1.0 CENTRALIZED CONTROL
Centralized control removes contradictions and ensures harmony. The centralised master control of physiological functions is mediated by the nervous system, the endocrine
system, and the immune system. Underlying all these systems is the DNA molecule.
DNA has 6x10E9 bits of information called codons that represent 10E7 genes. Each gene codes
for one protein molecule and it is these molecules that catalyze or mediate the biochemical functions of the body. The functions
of DNA are control of all aspects of cell functioning primarily through protein synthesis and transfer hereditary information
to the next generation. DNA within one organism is quite stable. The processes of mitosis and meiosis occur in millions of
cells daily with few variations in DNA structure. To ensure stability DNA replication is semi-conservative. Mutations are
rare if we consider the billions of DNA-related processes that occur
3.0 THE NERVOUS SYSTEM
The nervous system sends sensory impulses from the periphery to the brain and the spinal cord. It sends motor impulses
from the brain and spinal cord to the periphery. It controls, co-ordinates, and integrates body activity in response to internal
and external environmental stimuli. It correlates sensory information, motor co-ordination, memory, and intellectual function.
Most human activities are not under conscious control. The existence of the autonomic nervous system enables many background
life-sustaining activities to continue without sensory input into the cerebrum.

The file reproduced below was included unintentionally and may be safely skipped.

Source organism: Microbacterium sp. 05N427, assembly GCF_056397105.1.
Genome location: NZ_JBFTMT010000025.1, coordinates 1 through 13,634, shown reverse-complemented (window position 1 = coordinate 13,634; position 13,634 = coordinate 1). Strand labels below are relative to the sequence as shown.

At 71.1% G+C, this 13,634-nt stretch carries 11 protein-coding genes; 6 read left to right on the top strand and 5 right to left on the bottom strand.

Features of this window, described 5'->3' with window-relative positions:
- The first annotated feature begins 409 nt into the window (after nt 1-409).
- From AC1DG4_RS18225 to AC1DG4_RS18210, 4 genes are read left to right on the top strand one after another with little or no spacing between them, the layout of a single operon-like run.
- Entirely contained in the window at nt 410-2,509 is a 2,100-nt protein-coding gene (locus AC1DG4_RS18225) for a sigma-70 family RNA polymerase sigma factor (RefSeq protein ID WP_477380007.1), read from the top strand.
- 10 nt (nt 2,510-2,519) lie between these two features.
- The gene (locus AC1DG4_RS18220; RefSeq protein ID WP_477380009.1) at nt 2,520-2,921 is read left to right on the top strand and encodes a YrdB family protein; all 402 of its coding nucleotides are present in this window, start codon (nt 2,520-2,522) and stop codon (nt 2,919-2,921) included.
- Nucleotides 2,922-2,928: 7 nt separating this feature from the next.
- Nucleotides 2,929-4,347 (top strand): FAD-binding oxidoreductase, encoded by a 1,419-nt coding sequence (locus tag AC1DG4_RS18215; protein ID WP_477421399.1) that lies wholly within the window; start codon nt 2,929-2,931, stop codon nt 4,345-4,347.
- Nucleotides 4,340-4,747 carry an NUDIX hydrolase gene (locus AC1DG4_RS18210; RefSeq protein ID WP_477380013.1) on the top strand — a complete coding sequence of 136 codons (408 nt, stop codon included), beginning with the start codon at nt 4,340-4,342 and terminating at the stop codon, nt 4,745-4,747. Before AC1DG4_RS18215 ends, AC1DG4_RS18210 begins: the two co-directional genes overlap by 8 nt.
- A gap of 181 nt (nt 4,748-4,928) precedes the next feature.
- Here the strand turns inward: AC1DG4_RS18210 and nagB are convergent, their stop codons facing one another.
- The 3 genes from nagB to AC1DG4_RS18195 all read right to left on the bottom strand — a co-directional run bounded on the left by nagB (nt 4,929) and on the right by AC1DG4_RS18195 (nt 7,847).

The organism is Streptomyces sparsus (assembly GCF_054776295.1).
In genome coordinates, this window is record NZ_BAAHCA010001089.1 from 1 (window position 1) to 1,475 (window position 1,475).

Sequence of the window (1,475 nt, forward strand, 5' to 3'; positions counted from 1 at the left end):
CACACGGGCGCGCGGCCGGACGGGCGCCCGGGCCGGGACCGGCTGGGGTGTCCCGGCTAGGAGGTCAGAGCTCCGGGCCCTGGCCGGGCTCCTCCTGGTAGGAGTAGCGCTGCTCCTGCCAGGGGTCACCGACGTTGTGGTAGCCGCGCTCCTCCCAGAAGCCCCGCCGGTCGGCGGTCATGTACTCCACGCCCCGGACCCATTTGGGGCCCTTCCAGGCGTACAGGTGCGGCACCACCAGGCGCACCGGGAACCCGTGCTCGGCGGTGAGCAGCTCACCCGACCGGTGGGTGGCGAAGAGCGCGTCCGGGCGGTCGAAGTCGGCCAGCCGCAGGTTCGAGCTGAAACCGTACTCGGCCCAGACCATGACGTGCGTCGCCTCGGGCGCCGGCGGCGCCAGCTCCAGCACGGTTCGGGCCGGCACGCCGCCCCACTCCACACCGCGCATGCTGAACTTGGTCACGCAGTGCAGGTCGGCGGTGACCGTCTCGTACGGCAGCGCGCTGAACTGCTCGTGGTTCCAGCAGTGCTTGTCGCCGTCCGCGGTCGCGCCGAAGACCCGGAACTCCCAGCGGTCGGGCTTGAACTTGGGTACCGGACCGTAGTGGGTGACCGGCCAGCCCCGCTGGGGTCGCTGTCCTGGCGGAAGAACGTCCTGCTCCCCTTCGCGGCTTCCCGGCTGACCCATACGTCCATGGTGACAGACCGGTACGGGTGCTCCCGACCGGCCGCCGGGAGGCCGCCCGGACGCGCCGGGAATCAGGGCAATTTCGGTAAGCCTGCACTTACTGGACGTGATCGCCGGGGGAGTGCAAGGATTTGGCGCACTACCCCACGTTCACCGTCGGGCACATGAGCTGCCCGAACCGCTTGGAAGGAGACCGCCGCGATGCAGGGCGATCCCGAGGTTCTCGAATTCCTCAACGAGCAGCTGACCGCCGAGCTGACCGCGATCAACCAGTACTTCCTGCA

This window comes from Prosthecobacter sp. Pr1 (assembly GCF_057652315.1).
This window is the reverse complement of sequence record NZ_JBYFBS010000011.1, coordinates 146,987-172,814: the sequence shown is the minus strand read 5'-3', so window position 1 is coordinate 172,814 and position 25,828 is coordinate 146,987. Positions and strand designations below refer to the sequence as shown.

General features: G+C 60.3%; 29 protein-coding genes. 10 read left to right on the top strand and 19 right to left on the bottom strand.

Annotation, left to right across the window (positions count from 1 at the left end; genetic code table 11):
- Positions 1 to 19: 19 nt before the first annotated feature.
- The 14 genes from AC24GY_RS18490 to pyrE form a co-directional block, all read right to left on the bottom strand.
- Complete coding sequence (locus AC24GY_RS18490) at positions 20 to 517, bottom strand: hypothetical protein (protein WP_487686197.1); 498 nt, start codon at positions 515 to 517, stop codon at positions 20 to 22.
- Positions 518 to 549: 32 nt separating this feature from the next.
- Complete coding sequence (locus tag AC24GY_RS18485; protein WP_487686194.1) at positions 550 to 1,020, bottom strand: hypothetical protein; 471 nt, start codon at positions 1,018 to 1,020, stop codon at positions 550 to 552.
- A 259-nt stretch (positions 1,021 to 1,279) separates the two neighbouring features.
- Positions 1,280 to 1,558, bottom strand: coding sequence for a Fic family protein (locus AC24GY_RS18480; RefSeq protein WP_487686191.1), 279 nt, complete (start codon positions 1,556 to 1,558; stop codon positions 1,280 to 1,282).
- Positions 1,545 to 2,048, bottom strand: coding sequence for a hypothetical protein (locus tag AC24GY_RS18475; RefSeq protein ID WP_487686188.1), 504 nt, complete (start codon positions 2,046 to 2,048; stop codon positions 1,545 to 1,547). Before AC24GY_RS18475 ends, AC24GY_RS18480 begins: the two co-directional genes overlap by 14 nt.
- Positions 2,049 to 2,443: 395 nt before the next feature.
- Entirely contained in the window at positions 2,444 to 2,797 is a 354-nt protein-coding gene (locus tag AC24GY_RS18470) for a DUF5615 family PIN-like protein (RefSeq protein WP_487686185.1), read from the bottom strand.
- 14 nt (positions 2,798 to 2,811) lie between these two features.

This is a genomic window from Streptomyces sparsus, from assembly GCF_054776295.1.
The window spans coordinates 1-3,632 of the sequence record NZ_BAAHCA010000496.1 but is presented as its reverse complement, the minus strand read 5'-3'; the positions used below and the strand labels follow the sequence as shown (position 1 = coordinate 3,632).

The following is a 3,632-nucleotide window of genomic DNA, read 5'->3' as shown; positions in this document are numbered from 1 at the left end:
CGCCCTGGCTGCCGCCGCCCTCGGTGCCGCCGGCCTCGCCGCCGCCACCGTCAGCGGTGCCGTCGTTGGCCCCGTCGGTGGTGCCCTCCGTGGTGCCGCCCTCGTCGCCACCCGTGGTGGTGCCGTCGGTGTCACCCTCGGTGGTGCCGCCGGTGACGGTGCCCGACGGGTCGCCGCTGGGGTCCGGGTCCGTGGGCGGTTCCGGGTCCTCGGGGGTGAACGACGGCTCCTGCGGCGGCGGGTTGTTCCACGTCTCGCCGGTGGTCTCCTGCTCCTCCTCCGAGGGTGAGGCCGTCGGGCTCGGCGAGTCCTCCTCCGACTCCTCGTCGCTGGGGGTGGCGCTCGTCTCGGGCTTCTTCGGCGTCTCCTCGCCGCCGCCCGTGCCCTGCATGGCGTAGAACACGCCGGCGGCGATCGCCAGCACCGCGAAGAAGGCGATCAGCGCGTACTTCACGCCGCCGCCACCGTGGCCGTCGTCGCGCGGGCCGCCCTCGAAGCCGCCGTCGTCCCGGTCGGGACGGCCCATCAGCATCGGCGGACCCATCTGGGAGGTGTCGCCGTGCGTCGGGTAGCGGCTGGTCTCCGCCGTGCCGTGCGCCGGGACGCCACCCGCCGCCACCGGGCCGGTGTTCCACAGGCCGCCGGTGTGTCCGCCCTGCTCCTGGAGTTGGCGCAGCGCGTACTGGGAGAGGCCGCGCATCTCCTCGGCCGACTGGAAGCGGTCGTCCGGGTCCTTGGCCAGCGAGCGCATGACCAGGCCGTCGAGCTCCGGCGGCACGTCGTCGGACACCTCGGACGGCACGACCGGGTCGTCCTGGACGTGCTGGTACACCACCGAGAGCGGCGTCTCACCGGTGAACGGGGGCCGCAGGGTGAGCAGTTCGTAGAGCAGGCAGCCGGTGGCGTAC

3.0 THE ENDOCRINE SYSTEM
Hormones secreted in minute amounts and transported by the blood profoundly influence target
organs and tissues. Target tissues have specific receptors for hormones. The hypothalamus-pituitary-target organ axis is one
of the miracles of human biology. It enables the endocrine system to respond to environmental signals, emotions, and thoughts
mediated through the cerebral cortex. The hypothalamus, the pituitary and individual endocrine gland secretions are controlled
by negative feedback. As the product mediated by the hormone accumulates and reaches a certain level, further hormone production
is blocked. Hormones from the hypothalamus and the pituitary affect secretions by other glands. The endocrine system has several
functions: maintaining homeostasis (fluid and end electrolytes), growth and development (tissue growth and sex differentiation),
and adaptation to physiological stresses (fight or flight reaction), reproduction (menstruation and other reproductive processes).
The specific functions of hormones are morphogenesis, metabolic regulation, and functional integration.
4.0 THE IMMUNE DEFENCE SYSTEM
Immune defense is recognition and elimination of non-self (foreign) material.
Non-specific immunity is innate while specific immunity
is acquired. Non-specific immunity may be mechanical barriers like skin or mucous membranes, chemical barriers such as transferrin
or interferon, cells such as natural killer cells, granulocytes, and leukocytes. Specific acquired immunity is based on lymphocytes.
B lymphocytes produce antibodies (humoral immunity) whereas T lymphocytes attack the bacteria directly (cell-mediated immunity).
Cellular immunity is more important than humoral immunity.